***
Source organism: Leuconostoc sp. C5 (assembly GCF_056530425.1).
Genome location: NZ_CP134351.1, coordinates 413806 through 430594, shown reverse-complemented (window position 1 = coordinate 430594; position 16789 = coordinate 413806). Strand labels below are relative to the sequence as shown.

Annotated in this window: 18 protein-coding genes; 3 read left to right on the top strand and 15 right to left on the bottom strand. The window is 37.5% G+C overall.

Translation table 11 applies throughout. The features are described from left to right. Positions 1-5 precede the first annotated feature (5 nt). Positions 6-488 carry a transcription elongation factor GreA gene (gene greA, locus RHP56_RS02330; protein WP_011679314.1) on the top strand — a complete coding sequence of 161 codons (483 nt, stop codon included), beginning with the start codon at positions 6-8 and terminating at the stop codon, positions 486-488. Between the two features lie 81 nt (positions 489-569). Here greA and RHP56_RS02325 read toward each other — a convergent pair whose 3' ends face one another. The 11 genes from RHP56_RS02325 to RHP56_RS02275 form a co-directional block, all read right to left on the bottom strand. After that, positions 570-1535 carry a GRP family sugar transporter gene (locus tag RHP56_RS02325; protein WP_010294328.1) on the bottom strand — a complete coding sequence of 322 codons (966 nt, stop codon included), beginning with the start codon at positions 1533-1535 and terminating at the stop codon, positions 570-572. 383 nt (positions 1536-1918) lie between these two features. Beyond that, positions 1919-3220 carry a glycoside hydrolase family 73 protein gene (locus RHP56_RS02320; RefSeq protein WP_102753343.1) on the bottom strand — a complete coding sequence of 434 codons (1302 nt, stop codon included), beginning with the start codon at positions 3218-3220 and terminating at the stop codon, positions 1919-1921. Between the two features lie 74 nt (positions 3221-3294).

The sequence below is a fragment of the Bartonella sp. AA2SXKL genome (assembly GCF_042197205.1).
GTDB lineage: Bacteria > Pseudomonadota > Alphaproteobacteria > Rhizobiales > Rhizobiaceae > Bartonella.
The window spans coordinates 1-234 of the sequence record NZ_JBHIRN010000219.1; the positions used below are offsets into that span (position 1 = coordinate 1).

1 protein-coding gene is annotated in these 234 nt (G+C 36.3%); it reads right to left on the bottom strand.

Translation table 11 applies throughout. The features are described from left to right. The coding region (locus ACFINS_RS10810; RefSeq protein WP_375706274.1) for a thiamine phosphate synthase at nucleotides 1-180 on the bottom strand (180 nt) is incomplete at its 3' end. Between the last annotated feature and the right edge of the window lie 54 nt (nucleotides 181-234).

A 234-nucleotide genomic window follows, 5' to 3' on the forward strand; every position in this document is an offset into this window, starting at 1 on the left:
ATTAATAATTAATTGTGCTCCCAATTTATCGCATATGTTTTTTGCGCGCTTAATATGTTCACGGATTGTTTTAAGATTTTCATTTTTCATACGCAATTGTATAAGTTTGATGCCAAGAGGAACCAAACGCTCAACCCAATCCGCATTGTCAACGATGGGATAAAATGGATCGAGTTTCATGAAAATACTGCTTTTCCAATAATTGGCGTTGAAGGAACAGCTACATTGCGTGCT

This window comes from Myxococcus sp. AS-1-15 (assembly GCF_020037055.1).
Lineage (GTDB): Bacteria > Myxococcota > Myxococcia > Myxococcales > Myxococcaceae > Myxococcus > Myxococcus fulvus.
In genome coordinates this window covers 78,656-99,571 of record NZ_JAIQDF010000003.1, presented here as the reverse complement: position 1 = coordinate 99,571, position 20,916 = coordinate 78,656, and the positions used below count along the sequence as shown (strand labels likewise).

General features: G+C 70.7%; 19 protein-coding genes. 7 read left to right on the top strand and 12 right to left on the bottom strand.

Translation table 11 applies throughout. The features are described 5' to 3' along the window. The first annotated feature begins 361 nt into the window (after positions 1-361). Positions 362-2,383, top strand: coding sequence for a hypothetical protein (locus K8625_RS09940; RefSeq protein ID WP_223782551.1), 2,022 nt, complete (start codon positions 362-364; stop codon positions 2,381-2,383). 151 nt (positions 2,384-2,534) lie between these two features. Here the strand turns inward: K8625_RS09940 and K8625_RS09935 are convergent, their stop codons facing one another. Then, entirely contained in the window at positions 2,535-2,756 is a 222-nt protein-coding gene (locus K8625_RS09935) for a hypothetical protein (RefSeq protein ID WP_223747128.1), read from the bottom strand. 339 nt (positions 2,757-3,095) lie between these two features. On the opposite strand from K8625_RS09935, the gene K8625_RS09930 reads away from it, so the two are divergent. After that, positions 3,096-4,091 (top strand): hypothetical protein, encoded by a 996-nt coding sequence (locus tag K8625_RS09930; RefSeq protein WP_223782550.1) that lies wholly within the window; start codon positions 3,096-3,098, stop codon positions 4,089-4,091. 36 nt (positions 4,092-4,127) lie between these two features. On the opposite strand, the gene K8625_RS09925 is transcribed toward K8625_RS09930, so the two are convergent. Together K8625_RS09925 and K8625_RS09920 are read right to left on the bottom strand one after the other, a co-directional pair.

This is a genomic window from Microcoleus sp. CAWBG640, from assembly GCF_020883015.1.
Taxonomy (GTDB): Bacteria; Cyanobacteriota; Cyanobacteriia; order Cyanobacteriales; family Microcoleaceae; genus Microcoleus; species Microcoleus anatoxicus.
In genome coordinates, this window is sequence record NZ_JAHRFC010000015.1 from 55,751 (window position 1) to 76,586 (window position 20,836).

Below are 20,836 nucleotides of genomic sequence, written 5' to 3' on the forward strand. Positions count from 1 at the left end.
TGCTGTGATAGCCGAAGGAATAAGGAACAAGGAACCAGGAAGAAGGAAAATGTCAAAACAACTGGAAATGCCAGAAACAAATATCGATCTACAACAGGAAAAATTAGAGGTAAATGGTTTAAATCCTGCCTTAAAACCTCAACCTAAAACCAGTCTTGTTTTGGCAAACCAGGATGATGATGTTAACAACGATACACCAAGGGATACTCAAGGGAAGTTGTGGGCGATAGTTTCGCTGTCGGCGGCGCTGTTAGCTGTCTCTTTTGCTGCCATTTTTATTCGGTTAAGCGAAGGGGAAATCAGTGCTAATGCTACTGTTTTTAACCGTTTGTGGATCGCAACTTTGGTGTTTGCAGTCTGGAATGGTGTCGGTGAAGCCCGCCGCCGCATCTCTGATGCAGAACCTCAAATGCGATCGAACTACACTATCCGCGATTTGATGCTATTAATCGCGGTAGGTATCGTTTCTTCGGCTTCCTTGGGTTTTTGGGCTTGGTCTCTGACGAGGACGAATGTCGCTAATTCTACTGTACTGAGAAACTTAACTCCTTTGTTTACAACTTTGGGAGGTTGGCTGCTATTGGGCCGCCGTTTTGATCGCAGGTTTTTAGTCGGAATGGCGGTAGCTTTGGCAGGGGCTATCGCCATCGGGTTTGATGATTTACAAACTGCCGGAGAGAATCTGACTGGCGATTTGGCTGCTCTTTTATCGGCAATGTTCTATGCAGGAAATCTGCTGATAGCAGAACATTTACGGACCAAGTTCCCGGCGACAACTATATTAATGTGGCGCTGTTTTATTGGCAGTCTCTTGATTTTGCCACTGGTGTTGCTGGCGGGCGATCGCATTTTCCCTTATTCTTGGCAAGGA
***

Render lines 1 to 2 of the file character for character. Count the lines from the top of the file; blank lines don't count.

Source organism: Leuconostoc sp. C5 (assembly GCF_056530425.1).
Genome location: NZ_CP134351.1, coordinates 413806 through 430594, shown reverse-complemented (window position 1 = coordinate 430594; position 16789 = coordinate 413806). Strand labels below are relative to the sequence as shown.